What Is the Most Secure Way To Store Digital Evidence?

If, 20 years ago, you’d tried to predict how law enforcement would change over time, it’s unlikely you’d have put ‘managing and storing large amounts of sensitive data’ at the top of your list. And yet modern police departments are having to do just that. Along with hospitals and government agencies, they are continually tasked with taking in massive amounts of data and keeping it secure from hacking, tampering and prying eyes.

Dash Cam videobody worn camera footage and LIDAR data, in particular, are invaluable forms of digital evidence that need to be properly secured. Here are some best practices when it comes to secure storage of digital evidence.


Perhaps the most obvious solution is to encrypt all sensitive data. At the most basic level, this means password-protecting any data storage. However, passwords can be guessed or cracked by brute-force algorithms. Safer still is to use an encryption key reserved for authorized personnel. 

Kustom Signals’ products, for example, use 128-bit hash value MD5 functions. This form of encryption breaks data up into chunks of 512-bit blocks, which can’t be read without the appropriate decryption key.

But what exactly should you be encrypting? In essence, everything. Hard drives, external drives including USB sticks, backup drives and cloud storage, the department should consider all the different places their data may be held, and make sure that each one is encrypted.


Cloud storage has come into its own over the past few years, and is being relied on more and more for safe, convenient off-site storage. Some departments are reluctant to store important information on the cloud, as they worry about security. So the question is: just how safe is cloud storage? The answer is far from straightforward, as cloud storage is not a single thing.

There are many cloud storage services, each with their own approach to handling security. So while some are extremely safe, others may be less so. For this reason any cloud storage solution should be researched thoroughly in terms of encryption protocols, backup policies and firewalls before committing.


Authentication can be as simple as a password, but as mentioned above, basic passwords have their drawbacks. Some departments use pass-phrases which are longer than passwords and therefore harder to guess. 

Ideally, though, authentication should be even more sophisticated than that. Some departments have invested in bio-identification, such as facial recognition, which is far more difficult to hack. Another, simpler option is to follow multi-factor authentication protocols which double or triple the complexity of hacking the system.


Most police departments are very secure places, which means that physically securing data storage shouldn’t be too difficult with a little forethought. Servers should be in a secure location, and any access points should be locked. 

Keeping a low profile is also helpful in keeping servers safe from outsiders. Clearly marked server rooms may act as a target for interference. Physical security should also extend to staff-owned storage devices. Many departments have BYOD policies, standing for ‘Bring Your Own Device’. In some cases departments may restrict or ban the use of personal USB sticks in order to keep all data securely in-house.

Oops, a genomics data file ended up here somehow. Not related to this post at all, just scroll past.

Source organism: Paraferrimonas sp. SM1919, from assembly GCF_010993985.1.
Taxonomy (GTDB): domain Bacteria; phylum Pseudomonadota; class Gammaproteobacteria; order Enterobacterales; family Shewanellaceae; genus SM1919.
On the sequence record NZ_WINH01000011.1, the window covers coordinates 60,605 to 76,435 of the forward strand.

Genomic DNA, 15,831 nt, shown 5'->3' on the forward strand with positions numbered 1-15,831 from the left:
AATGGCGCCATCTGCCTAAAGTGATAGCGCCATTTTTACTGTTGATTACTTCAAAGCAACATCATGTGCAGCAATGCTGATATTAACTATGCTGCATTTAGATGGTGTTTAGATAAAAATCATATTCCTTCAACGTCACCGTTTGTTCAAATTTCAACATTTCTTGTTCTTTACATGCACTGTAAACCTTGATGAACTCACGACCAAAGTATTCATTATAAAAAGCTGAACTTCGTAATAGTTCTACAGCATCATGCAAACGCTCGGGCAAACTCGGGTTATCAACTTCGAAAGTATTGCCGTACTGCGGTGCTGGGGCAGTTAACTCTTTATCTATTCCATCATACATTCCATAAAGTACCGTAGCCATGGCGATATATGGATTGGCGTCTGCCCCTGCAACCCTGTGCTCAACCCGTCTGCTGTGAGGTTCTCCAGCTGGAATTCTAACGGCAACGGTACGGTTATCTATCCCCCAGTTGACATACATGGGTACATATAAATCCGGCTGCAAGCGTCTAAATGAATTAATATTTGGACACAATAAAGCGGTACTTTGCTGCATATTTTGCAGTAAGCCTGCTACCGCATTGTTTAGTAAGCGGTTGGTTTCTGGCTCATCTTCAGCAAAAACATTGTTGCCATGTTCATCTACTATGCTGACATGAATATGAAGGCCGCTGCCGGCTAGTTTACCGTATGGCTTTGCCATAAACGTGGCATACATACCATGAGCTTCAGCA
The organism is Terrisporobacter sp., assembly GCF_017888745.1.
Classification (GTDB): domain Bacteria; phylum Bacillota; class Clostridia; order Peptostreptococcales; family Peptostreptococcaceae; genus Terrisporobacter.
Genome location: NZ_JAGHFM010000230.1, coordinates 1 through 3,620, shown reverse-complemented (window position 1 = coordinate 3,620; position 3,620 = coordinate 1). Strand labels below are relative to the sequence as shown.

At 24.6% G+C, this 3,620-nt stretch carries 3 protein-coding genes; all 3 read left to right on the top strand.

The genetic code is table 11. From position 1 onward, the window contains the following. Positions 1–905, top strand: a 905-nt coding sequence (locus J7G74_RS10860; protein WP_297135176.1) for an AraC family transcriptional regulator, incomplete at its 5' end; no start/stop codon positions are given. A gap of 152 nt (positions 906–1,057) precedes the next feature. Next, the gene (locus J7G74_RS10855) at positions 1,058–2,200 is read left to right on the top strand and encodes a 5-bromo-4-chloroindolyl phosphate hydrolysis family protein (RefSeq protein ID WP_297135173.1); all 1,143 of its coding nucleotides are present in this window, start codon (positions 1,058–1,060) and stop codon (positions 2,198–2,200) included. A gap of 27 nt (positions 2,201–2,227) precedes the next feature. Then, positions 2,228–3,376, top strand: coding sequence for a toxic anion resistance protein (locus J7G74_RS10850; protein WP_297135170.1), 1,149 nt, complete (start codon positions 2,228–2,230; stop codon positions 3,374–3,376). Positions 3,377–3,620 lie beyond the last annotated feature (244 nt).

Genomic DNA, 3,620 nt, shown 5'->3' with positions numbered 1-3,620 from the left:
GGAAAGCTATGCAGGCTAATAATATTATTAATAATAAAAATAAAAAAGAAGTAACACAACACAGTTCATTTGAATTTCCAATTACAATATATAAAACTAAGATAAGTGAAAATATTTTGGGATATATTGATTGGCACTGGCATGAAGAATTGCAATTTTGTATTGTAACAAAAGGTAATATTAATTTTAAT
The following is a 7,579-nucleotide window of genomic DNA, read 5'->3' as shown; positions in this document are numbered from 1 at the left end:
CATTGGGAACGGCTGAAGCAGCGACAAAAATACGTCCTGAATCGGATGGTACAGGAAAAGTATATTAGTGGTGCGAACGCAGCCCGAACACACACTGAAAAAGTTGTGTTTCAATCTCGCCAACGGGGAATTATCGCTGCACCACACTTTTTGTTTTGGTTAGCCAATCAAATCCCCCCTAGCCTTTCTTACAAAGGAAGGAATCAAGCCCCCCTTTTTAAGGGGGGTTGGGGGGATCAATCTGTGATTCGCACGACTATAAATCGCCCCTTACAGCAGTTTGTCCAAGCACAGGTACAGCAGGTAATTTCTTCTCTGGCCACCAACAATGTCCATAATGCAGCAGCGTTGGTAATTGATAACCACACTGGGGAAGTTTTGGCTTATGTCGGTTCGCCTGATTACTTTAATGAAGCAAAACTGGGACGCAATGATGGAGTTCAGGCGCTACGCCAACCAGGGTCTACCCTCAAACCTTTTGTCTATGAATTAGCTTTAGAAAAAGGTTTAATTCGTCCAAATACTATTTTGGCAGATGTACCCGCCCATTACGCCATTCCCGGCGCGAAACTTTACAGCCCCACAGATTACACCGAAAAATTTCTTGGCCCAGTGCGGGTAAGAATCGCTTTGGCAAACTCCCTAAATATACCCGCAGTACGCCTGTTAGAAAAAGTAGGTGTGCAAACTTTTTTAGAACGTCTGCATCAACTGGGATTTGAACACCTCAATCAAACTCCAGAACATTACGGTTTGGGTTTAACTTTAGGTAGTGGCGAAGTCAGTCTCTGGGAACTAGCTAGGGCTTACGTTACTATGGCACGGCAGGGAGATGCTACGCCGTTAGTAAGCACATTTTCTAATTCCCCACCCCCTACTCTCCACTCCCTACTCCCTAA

Digital evidence is especially important to guard against any kind of tampering. For data to be trusted in the courtroom, there needs to be no doubt that it has not been altered in any way. Data collection devices and management software use metadata, or “data that provides information about other data” in order to show the source of the information, and to show that it has not been altered in any way during its lifespan. 

In other words, metadata creates an audit trail that counts as substantive evidence as to the validity of the data, and so having software that can read and verify digital media metadata is crucial.


Of course, data can’t just sit in storage forever. At some point it will need to be uploaded, managed and retrieved by back-office software. A key step, then, in keeping information safe is to make sure the department is using an efficient data management software system. 

Most departments will need a variety of users to access the data, so having it stored centrally and then accessible from a variety of devices is crucial. These users will also need a range of permissions, as some people will only need to view the data without needing the rights to move or tag it. Still others will need to audit the data, requiring further permissions to see log files.

In terms of managing and storing speed-enforcement video evidence, we strongly recommend ProLog. Not only does ProLog include custom-designed data analysis tools, but the ProLog Standard Client package includes data storage on a centralized storage server.

For bodycam and in-car video, the preferred solution is Eyewitness Data Vault, which is a powerful digital video management solution that automatically and securely manages in-car and other digital assets locally or across a network. The Eyewitness Data Vault can also be used with Hybrid Kloud Storage, which allows users to only store those evidentiary files they need in the cloud, with non-evidentiary files stored on-site.

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KUSTOM SIGNALS INC is part of MPD, Inc., headquartered in Owensboro, Kentucky. MPD, Inc. consisting of six wholly-owned subsidiaries, which includes MPD Components, Inc., MPH Industries, Inc., Lion Laboratories Limited, CMI, Inc., MPD (Singapore) PTE LTD, and Kustom Signals, Inc. MPD, Inc. employs over 320 employees worldwide, all committed to producing the highest quality products for their customers. Visit: www.mpdinc.com

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